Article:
Apparently a study has been carried out, and the findings are that any company wishing to target a particular demographic with their advertising, should use music from the time that group turned 16 – In my case that would be 1976. I can see how this would work. If like me you were lucky, and had a stable family background, your material needs were all catered for. You also had a tight regime to your day, with school and probably a Saturday job. You saw your best friends every single day because you went to school with them, and you had a reasonable level of independence as helicopter parenting wouldn’t start for a few decades yet. Top that off with a few short romances that didn’t cause too much distress when they were over, no social media to mess with your head and life was sweet.

We humans are essentially simple beings but as the years go by we accumulate baggage, make life complicated for ourselves and lose the people we love – These giant corporations know that, and home in on our weakness for a pop song that reminds us of simpler times. A really expensive car and some life assurance anyone? Yes by golly, I’ll have both.

1976 was indeed a memorable year and one which I have really fond memories of. It was of course the year of the “long hot summer” where a new government department had to be created – The Ministry for Drought (which then became the Ministry for Floods when summer turned into autumn).

The UK won the Eurovision Song Contest that year with Brotherhood of Man’s Save Your Kisses For Me. Girl/boy bands like BofM were very popular in 1976 and Abba really solidified their position as an international supergroup with hits like Mama Mia, FernandoDancing Queen and Money Money Money. Other home grown acts like Guys and Dolls even had a modicum of success.

Despite the fact that punk emerged that year, with Malcolm MacLaren’s Sex Pistols out to shock, they or their movement weren’t really making much of an impact on the UK Singles Chart yet – That was pretty much filled with the usual suspects. We had Disco (Tina Charles, Donna Summer), Soft Rock (Chicago, Dr Hook), Country (JJ Barrie, Pussycat and Billie Jo Spears), Novelty songs (The Wurzels), Rock (Queen with their amazing Bohemian Rhapsody), Pop classics (Elton John & Kiki Dee), Soul (The Stylistics, Barry White) and Rock ‘n’ Roll Revival acts (Showaddywaddy).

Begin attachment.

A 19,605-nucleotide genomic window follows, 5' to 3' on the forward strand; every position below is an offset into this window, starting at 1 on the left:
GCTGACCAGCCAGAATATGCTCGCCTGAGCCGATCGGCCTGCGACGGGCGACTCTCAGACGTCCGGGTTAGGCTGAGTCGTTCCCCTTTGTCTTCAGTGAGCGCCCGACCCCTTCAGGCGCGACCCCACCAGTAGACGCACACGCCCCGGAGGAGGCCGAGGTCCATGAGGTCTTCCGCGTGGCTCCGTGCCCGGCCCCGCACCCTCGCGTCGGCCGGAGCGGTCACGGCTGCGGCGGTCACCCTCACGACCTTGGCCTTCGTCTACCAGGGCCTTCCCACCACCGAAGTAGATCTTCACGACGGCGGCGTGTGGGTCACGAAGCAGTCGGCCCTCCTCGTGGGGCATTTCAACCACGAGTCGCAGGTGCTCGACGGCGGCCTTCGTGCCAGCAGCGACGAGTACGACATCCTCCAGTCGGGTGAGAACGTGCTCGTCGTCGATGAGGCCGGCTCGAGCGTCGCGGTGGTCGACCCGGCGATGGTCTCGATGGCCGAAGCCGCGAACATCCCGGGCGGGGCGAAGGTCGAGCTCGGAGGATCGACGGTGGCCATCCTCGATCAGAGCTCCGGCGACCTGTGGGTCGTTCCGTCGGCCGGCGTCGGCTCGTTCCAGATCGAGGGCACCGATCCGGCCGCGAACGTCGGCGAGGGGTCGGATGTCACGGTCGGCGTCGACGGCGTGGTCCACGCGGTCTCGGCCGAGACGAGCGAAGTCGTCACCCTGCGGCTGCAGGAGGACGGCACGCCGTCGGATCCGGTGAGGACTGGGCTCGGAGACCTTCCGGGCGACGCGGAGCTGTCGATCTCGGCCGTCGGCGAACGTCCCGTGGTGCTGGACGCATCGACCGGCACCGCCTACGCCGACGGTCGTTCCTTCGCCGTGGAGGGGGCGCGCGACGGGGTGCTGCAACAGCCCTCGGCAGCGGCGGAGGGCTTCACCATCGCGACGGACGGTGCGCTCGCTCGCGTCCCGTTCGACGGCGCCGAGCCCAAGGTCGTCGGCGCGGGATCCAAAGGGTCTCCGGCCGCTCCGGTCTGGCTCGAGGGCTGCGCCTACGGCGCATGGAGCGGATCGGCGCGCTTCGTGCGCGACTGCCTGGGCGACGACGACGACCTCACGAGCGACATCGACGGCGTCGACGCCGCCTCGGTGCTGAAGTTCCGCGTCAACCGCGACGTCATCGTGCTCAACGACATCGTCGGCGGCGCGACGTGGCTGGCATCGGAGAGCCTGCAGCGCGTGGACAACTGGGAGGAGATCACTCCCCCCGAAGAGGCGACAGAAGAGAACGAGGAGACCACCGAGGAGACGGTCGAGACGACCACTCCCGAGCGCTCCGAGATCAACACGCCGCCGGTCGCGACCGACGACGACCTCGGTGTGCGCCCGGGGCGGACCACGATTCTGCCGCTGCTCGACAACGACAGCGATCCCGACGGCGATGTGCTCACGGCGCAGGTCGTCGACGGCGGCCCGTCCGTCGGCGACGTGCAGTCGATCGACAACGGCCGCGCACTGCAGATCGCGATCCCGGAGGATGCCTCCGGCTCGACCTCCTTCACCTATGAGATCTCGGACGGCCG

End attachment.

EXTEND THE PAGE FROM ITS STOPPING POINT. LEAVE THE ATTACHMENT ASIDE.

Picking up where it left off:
As for me, I was in my 4th year of secondary school which was the last year everyone my age would have to legally attend. In the May of that year we sat our first important exams, “O” Grades as they were called then (short for Ordinary although they didn’t feel very ordinary when you were having to revise for them). When you have big exams coming up, you do spend a lot of time in your bedroom studying, but of course you also need a bit of down time and the radio is probably switched on a fair bit more often than should be. I think I’m still familiar with just about every song that hit the charts in the spring of 1976 and could still tell you which position they reached. After the exams finished, a time of merriment commenced (as per the film Grease) and the two songs I remember clearly from that time are You To Me Are Everything by Liverpool band The Real Thing and Young Hearts Run Free by Candi Staton – If any company used either of those songs in an advert, I would be putty in their hands.

As it turned out the exams of 1976 went very well but later on that year many of our classmates left school for good as there were plenty of jobs waiting for 16-year-olds in those days. Those of us who went back to school enjoyed the big hit of the autumn, Chicago’s If You Leave Me Now, and then over Christmas we were treated to Johnny Mathis with his version of When A Child Is Born (one for the mums and dads).